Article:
However, in recent years to combat this (as it becomes a space issue), is pixel merging technology. That is, a projector does not need to be 4k on its chip (natively) in order to project 4k imagery. As such 4k is rapidly becoming more accessible and thus cheaper as projectors become more popular.
Nonetheless when it comes to gaming 4k is the only way.
Although some stereotypes of gamers include dark basements and clear lack of night, gaming is a sport best enjoyed at any time of the day. Undoubtedly, gaming is infinitely better in the dark but it’s not always possible to have full control over this. As such, having a high Lumen rating is important when purchasing a projector for gaming.
Lumens describe the output of light from your projector. The higher the Lumen, the stronger the light and the brighter the projected image. If you plan on gaming at all hours, this is especially important as projectors aren’t backlit. This means that when there is an increase in ambient lighting, your projected image can become “washed out” or faded.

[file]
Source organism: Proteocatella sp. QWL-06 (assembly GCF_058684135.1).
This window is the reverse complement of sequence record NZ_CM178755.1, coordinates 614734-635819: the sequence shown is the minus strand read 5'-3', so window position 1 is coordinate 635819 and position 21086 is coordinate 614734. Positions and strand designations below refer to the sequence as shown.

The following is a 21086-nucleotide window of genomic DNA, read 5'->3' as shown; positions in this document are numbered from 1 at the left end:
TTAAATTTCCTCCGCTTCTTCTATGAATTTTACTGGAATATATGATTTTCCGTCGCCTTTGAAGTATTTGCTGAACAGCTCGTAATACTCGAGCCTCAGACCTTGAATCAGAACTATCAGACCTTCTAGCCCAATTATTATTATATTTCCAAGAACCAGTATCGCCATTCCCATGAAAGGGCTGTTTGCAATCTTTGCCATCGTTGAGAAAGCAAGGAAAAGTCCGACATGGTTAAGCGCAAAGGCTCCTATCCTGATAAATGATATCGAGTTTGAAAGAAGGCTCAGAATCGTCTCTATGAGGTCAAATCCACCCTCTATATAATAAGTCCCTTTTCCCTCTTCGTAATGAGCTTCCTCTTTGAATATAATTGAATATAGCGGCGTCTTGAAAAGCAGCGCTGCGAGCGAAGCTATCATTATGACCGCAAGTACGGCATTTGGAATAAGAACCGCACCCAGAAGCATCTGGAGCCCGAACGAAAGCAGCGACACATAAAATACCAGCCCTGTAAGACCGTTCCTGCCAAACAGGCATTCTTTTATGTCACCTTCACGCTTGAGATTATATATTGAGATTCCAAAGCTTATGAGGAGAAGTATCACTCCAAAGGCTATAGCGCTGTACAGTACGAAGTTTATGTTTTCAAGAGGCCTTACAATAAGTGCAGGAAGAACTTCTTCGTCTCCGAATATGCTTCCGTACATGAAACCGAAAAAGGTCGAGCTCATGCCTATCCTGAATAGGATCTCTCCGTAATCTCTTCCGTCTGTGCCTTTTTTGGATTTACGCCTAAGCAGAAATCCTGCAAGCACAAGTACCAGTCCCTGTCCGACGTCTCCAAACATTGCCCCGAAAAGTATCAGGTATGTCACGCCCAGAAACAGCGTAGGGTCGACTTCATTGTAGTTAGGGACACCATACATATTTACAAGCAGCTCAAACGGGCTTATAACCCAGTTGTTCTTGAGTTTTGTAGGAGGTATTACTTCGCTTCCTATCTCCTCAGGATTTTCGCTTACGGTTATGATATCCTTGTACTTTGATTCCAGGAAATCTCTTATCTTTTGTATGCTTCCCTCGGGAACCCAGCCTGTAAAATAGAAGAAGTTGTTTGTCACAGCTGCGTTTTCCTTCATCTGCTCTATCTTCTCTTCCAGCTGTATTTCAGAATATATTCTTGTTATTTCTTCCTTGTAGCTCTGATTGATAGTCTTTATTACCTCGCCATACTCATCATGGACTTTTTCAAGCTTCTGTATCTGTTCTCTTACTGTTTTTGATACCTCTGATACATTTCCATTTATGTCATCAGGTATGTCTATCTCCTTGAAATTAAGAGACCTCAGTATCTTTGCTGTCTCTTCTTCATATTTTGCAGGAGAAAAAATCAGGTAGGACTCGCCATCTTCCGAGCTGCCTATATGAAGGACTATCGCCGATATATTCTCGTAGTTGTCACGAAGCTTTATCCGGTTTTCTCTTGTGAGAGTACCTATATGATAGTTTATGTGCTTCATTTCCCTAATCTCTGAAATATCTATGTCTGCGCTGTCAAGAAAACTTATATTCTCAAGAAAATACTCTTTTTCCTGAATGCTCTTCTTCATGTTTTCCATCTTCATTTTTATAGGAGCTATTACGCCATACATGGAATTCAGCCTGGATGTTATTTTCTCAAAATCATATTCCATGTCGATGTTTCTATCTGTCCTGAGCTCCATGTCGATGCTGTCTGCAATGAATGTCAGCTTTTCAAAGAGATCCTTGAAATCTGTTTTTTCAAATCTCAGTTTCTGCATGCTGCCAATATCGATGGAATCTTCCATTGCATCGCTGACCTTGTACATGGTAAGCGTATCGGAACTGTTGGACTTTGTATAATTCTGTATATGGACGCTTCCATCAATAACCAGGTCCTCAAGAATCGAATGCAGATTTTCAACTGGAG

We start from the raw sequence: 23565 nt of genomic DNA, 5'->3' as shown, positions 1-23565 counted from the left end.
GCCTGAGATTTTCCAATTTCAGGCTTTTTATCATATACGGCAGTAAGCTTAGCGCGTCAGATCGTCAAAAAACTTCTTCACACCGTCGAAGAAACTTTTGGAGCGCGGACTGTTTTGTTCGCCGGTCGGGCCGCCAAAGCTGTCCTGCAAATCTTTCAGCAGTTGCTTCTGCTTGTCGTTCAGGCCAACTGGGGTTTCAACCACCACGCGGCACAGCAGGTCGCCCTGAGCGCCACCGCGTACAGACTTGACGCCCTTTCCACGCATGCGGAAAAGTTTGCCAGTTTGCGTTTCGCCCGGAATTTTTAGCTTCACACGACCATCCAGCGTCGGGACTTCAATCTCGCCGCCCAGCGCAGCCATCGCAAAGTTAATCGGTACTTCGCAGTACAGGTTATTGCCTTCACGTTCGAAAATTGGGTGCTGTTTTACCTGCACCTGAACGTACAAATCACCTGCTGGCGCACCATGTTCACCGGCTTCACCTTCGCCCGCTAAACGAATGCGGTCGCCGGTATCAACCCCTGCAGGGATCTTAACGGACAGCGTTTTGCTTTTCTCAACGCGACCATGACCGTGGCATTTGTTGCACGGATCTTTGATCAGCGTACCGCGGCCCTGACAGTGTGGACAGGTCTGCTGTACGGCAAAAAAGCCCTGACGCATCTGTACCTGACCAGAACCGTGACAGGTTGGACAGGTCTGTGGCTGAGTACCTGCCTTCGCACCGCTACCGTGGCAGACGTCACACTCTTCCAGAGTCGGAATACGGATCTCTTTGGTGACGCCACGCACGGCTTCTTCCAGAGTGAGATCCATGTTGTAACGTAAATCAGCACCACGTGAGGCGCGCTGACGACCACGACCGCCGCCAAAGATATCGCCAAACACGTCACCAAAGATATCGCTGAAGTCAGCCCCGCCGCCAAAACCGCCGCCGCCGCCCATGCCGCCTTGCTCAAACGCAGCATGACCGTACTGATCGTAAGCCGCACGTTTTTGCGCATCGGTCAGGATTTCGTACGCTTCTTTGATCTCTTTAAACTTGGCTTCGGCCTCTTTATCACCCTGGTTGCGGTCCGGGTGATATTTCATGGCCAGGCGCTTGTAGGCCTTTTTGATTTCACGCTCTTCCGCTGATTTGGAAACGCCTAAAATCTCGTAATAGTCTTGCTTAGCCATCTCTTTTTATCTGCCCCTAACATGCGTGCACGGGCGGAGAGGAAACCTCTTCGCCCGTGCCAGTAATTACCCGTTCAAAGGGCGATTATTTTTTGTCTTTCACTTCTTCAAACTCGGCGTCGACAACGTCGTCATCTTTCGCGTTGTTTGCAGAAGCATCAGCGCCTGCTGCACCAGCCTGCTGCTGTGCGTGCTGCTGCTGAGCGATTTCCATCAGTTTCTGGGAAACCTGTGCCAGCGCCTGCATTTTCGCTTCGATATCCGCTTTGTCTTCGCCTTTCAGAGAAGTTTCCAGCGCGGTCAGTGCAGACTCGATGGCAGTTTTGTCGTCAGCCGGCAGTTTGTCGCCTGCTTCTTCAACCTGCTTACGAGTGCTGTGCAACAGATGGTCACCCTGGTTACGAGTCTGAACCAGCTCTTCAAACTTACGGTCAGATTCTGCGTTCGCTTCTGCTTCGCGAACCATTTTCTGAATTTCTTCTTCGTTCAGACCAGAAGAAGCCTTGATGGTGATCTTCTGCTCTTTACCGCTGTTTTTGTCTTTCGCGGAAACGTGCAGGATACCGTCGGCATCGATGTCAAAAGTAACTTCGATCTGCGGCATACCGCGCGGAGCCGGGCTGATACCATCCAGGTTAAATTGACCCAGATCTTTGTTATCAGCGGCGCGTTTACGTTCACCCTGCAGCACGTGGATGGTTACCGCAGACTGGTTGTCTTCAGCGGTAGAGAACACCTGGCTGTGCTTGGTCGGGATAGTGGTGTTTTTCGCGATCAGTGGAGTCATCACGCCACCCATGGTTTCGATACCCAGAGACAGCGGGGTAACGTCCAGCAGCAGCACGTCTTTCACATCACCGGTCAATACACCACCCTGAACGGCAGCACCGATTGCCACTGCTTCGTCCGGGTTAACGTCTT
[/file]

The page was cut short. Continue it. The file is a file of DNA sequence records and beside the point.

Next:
As with Contrast ratio, Lumens can be described as either “ANSI Lumens” or (Marketing) “Lumens”. Lumens that aren’t displayed as ANSI have been tested by the production company using a non standardised approach – be wary! Roughly Lumens fall at a 6:1 ratio to ANSI Lumens. You can expect to see around 1 ANSI Lumens for every 6 “Marketing” Lumens.
With that being said, you can see our recommended Lumen ratings below (depending on lighting conditions):
|Lighting condition||Minimum ANSI Lumen rating||Maximum ANSI Lumen rating|
|Home theatre||Completely dark||2000||2300|
|Home theatre||Somewhat dark||2300||2500|
Projector screens and paints are proven to increase the colour depth of your image. Further to this, because of their reflective quality, they can increase the perceived brightness of your screen. Because of this, they are an essential feature for every gaming projector owner. Of course, if you want to go for a cheap option (as costs can stack up) you can paint your wall light gray on a matte finish and the result will be somewhat similar.
To conclude, gaming on a projector does have some key benefits. However, these aren’t to be outweighed by the cons – it will take some adjustment time and the projector won’t be as bright as you’re TV. However, if you’re ready to take the next steps and delve into the world of projection, check out our:
If you have anything to add or any questions, feel free to leave a comment below.